I spent a Saturday recently scanning in old travel photos. I found this one and I’d forgotten to write the caption on the back, but I knew it was Italy. After scanning and enlarging it, I saw that the top of the base was labeled Leonardo, so it was an easy matter to Google ‘Leonardo statue Italy’ and discover it’s a famous statue of Leonardo Da Vinci in Milan. Google is amazing.
The statue of Leonardo da Vinci is located in Piazza della Scala, prominently displayed in front of the international temple of bel canto. The monument offers a solemn and austere image of the scientist and at his feet are four of his pupils. The statue is made of white Carrara marble, whilst granite from Baveno was used for the base.
Ah, yes, now I remember. I’d gone to the Galleria and took this photo from the car on the way in. The Galleria is one of the world’s oldest shopping malls, built in 1867. Though Providence’s Westminster Arcade was built in 1828 and is Nationally Registered Landmark. I have a photo of that one, too, somewhere…
Notice the photo of the base, the hexagonal shape with each panel artfully carved in bronze in 3-D relief. Amazing work!
I like statues. I like granite and marble, so that stands to reason. I played around with the Leonardo statue on Pixlr-O-Matic. This is an online version of Pixlr, a free photo editing app I’d downloaded to my desktop. There are several versions of Pixlr online for free. The O-Matic automatically places several filters atop your picture. I couldn’t decide which ones I liked most so I saved several. You decide, lol. First is the original untouched, then an original version cropped to highlight just Leonardo. Then all the Pixlr ones.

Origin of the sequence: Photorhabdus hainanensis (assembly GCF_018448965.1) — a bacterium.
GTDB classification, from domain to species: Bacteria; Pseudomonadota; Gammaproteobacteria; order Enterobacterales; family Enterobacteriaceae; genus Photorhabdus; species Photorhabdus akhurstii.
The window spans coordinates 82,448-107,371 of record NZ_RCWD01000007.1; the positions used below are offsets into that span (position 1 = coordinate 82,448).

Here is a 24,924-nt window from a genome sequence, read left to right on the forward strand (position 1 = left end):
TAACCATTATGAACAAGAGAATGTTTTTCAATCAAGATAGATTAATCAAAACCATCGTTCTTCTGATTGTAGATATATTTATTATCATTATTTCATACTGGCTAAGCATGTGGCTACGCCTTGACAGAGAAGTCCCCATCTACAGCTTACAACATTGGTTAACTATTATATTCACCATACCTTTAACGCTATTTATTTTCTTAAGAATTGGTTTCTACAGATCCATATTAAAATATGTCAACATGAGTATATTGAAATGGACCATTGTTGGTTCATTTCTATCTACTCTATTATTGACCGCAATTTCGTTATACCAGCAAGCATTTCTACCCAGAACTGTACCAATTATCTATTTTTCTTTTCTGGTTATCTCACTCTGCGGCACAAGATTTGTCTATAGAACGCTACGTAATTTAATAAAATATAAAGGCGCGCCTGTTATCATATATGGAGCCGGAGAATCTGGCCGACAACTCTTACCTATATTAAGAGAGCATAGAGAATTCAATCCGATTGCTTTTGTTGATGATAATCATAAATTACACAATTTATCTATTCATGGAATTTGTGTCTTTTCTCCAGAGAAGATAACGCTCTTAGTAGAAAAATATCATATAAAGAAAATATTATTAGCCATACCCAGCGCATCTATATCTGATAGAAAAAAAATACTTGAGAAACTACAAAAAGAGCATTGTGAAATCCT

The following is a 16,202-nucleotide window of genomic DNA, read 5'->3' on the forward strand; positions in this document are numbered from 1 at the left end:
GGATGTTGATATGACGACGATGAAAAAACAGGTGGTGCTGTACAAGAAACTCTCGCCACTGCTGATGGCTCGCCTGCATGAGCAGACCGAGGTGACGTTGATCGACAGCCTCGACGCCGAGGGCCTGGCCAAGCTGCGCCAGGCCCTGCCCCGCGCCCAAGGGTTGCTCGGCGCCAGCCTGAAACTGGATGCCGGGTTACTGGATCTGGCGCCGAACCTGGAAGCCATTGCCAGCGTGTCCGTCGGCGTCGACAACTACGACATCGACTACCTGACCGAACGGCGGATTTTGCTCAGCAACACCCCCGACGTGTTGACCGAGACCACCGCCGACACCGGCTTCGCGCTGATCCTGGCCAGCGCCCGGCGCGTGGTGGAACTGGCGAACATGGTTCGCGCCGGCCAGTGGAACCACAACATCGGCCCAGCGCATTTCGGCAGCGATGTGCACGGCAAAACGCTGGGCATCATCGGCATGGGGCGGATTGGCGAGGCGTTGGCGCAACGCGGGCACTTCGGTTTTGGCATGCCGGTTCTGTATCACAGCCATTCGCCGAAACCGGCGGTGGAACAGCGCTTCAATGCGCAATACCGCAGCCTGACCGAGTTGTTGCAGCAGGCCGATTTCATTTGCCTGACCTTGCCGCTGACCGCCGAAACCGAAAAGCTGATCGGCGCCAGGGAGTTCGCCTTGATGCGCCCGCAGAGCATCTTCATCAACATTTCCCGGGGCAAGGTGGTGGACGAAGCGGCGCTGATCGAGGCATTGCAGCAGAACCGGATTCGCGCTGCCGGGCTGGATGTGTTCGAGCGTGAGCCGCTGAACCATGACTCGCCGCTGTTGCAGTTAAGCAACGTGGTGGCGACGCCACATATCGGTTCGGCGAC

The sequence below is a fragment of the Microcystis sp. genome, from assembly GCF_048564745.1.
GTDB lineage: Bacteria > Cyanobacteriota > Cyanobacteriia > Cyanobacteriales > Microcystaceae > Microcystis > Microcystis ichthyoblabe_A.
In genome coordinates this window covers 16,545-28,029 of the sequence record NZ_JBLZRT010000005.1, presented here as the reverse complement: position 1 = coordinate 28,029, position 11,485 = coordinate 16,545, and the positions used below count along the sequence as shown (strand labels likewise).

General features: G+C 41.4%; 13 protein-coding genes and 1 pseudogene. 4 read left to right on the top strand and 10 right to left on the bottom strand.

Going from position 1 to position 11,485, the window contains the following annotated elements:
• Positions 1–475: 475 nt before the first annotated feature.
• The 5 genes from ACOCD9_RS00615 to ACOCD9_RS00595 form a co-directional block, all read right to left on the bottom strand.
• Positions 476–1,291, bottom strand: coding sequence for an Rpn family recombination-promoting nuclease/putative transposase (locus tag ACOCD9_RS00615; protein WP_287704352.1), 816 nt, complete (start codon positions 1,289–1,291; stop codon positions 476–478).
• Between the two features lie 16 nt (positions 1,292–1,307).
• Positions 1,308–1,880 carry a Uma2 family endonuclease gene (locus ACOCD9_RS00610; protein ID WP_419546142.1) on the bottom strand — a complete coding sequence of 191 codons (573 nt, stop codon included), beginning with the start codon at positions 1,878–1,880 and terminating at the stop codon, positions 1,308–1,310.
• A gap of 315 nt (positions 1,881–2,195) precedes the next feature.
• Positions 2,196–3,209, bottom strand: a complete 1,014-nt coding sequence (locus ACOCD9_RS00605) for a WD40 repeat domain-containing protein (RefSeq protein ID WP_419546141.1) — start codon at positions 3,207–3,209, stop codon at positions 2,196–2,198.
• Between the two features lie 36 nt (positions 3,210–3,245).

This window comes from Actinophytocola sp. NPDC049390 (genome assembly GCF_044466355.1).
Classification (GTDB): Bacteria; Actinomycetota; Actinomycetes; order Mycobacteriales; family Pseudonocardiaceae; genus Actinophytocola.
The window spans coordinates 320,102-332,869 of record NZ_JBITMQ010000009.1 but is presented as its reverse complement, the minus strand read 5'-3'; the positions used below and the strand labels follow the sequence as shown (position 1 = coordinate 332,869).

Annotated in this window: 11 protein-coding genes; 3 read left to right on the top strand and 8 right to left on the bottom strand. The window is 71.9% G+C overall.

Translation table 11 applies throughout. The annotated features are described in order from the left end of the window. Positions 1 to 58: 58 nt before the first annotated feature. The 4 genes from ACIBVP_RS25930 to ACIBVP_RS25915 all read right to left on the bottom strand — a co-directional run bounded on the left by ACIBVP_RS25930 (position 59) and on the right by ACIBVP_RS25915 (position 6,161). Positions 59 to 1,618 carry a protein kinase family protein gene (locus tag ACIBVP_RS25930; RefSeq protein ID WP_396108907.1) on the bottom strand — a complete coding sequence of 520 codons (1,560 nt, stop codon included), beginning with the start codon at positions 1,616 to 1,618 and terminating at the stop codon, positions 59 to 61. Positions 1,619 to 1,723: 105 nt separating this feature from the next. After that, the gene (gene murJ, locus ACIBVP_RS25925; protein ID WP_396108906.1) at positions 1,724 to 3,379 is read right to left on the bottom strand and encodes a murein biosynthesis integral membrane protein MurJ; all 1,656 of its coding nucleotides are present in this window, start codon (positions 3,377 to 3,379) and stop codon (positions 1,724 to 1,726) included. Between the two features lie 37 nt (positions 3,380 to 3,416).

The Italians are certainly impressive in their creative statue making. All over Milan, Florence, Rome, and else where are impressive fountains, statues and art of all kinds. There’s an interesting story that combines the Italians’ love of beauty with confidence in their abilities. They began re-building the cathedral in Florence in 1296. The dome that would be built atop the structure was so large, the architect had no idea how t would be built. He designed it,and the powers that be said, well, that’s going to be a few hundred years from now when we get to building the top of it, so let’s just wait a while and worry about that when we get to it.
And they did! I’m drastically collapsing the story but it’s captured both in a National Geographic article and in a good little book called Brunelleschi’s Dome by Ross King.
I love all the Italian statuary and art. I wonder if they ever imagined that photography would be invented and we’d take photos of their work and then monkey with it by adding filters and gizmos. I wonder if the ancient artists and stonemasons would be impressed and delighted, or offended and angry. Oh well, art marches on.